This story begins another series about a Sarah’s resident, “Simba,” meaning strength in Shona.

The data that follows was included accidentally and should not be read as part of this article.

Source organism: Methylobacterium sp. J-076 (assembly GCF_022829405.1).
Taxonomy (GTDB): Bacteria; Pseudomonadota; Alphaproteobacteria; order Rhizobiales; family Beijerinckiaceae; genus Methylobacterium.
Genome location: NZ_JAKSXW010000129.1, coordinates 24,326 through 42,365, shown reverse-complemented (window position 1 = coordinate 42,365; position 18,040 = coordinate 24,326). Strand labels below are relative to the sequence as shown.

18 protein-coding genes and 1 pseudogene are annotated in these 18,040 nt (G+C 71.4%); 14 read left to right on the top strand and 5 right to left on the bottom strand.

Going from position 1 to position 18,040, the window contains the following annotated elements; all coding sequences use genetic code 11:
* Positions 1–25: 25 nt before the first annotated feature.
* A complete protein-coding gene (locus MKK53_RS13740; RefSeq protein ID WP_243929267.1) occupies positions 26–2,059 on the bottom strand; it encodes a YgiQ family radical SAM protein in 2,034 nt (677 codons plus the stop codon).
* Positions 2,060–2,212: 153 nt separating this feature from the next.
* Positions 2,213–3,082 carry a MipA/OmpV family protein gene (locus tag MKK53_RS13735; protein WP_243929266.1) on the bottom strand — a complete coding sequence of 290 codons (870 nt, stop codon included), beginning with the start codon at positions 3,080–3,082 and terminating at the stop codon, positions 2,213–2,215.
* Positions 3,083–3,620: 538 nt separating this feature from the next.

Simba is surprised by her strength and survival despite many things that threatened her life coming to the US. Growing up the economy was good and healthcare affordable. Unusually, there was a clinic nearby, so Simba wasn’t hours away from healthcare. Once called “the breadbasket of Africa,” the area had plenty of food. Women being always less than men was beginning to change. All the while in Africa, Simba lived in her family home which they had because civil servants like her father were reserved houses. Family support and schooling being country priorities, police intervened and arrested people if family allowed homelessness among their members or anyone was found not in school. All schools accepted people of all backgrounds and charged fees but offered trusts for orphans. Simba was a social worker at 25, doing home visits, teaching how to care for incontinent people with HIV at the end of their lives. British settlers in the 1800’s claimed fertile land and pushed natives onto undesirable land. In 1980, following a revolutionary war, natives gained independence, forming a peace treaty but without a change in land ownership. In 2002, a reform program redistributed land to everyone to have equal access to land suitable for farming. The government set the program without policies to carry it out. Veterans who fought in the war pressured the government to award them the land, forcibly taking land from families who’d occupied it for 200 years. Thousands losing farmland moved from the country or lost lives fighting. Then, a strong opposition party formed opposing governmental policies. Hearing farmers being attacked and arrested greatly distressed natives. Surrounded by native farms growing their own food, Simba’s family suffered from the 2002 drought. The US sanctions on imports due to the violence impacted the economy and meant healthcare services and food became expensive and inaccessible. Simba’s family worried they’d die if they became ill, and starvation threatened by food from non-fertile land diminished even more by drought.